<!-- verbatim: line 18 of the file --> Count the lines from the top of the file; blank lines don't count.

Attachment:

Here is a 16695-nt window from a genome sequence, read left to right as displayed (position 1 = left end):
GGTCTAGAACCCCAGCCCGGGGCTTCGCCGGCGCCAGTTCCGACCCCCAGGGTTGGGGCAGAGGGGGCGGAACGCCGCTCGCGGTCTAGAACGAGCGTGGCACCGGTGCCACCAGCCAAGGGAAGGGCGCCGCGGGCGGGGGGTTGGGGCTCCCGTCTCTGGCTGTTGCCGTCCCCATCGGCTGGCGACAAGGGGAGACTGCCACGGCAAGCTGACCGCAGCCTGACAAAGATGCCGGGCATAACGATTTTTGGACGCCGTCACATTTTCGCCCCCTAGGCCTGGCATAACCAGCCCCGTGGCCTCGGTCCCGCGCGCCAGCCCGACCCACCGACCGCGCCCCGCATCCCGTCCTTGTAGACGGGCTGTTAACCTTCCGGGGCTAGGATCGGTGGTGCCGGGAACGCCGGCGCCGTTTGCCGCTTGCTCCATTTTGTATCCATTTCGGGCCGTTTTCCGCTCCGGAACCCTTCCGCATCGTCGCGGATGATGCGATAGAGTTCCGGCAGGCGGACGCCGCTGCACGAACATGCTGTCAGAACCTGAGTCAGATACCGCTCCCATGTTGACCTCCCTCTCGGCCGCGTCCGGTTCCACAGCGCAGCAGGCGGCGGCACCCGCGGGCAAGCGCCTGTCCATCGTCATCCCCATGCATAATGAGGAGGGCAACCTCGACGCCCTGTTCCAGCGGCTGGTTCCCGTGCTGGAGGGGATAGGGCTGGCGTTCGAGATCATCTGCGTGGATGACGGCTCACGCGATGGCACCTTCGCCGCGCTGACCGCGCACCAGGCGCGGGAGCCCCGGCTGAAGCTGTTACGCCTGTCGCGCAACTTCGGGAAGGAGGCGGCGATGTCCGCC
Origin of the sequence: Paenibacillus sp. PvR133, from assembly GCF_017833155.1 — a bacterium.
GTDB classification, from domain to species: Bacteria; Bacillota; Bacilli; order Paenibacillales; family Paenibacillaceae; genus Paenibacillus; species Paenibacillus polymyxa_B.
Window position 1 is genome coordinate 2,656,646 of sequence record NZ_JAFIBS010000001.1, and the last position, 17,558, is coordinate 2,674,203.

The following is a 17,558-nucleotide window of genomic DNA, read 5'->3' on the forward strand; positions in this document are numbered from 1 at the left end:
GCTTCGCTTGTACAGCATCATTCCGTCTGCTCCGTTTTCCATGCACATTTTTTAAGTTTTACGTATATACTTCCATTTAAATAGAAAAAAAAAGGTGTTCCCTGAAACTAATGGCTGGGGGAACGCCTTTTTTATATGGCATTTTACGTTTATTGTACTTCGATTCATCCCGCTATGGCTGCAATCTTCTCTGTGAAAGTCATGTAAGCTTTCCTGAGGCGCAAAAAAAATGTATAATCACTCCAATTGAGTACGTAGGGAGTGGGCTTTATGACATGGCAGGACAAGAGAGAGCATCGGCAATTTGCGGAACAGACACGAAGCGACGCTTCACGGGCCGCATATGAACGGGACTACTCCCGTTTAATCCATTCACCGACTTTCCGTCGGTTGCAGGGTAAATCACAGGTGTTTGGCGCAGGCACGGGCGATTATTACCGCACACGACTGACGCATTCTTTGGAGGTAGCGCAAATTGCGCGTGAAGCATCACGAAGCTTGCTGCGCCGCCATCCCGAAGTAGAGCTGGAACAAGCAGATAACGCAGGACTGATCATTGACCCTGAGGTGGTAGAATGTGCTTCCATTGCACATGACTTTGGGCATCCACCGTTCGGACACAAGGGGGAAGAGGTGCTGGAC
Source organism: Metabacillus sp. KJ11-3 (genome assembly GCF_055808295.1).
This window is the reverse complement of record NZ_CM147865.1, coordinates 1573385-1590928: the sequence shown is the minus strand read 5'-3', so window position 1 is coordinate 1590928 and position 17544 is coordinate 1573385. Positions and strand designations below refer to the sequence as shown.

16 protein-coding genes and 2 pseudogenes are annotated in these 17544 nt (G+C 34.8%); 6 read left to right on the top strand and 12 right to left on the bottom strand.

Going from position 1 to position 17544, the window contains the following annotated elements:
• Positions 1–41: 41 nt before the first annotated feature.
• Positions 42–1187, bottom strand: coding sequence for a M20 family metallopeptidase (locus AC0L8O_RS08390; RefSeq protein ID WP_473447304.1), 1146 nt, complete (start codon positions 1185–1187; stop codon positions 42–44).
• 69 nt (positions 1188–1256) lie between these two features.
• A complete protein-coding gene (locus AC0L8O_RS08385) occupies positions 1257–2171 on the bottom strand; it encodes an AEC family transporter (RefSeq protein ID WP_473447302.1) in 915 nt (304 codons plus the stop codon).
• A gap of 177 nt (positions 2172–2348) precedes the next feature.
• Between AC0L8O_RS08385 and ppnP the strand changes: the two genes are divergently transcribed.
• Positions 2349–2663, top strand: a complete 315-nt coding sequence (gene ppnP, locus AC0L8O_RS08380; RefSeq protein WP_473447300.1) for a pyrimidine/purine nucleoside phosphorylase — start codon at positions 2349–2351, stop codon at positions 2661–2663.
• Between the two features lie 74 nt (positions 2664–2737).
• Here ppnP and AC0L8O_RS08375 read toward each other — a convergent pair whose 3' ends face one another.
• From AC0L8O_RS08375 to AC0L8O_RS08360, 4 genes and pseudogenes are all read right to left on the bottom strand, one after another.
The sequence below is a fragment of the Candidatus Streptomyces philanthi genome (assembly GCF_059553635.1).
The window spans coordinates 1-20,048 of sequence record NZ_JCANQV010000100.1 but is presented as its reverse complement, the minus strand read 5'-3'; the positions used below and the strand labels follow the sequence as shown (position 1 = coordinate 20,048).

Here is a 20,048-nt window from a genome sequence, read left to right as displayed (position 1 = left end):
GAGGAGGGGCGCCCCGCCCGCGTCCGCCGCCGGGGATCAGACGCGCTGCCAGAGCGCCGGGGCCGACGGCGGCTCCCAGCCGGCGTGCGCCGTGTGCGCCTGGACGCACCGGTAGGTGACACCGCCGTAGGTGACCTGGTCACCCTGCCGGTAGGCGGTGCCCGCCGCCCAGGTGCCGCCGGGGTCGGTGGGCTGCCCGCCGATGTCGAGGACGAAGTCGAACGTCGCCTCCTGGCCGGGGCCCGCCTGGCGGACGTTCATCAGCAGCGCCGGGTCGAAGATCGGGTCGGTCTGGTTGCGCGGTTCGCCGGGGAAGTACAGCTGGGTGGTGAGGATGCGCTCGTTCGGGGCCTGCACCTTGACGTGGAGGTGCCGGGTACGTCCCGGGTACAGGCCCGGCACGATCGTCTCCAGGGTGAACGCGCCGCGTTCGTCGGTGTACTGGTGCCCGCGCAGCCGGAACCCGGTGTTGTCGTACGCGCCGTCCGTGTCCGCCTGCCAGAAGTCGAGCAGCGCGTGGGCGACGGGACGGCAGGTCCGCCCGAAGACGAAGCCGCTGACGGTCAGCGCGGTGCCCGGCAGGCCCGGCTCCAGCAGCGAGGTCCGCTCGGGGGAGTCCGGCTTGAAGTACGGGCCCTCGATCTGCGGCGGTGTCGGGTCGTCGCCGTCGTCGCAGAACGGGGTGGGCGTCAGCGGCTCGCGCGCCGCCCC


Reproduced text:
• Positions 2349–2663, top strand: a complete 315-nt coding sequence (gene ppnP, locus AC0L8O_RS08380; RefSeq protein WP_473447300.1) for a pyrimidine/purine nucleoside phosphorylase — start codon at positions 2349–2351, stop codon at positions 2661–2663.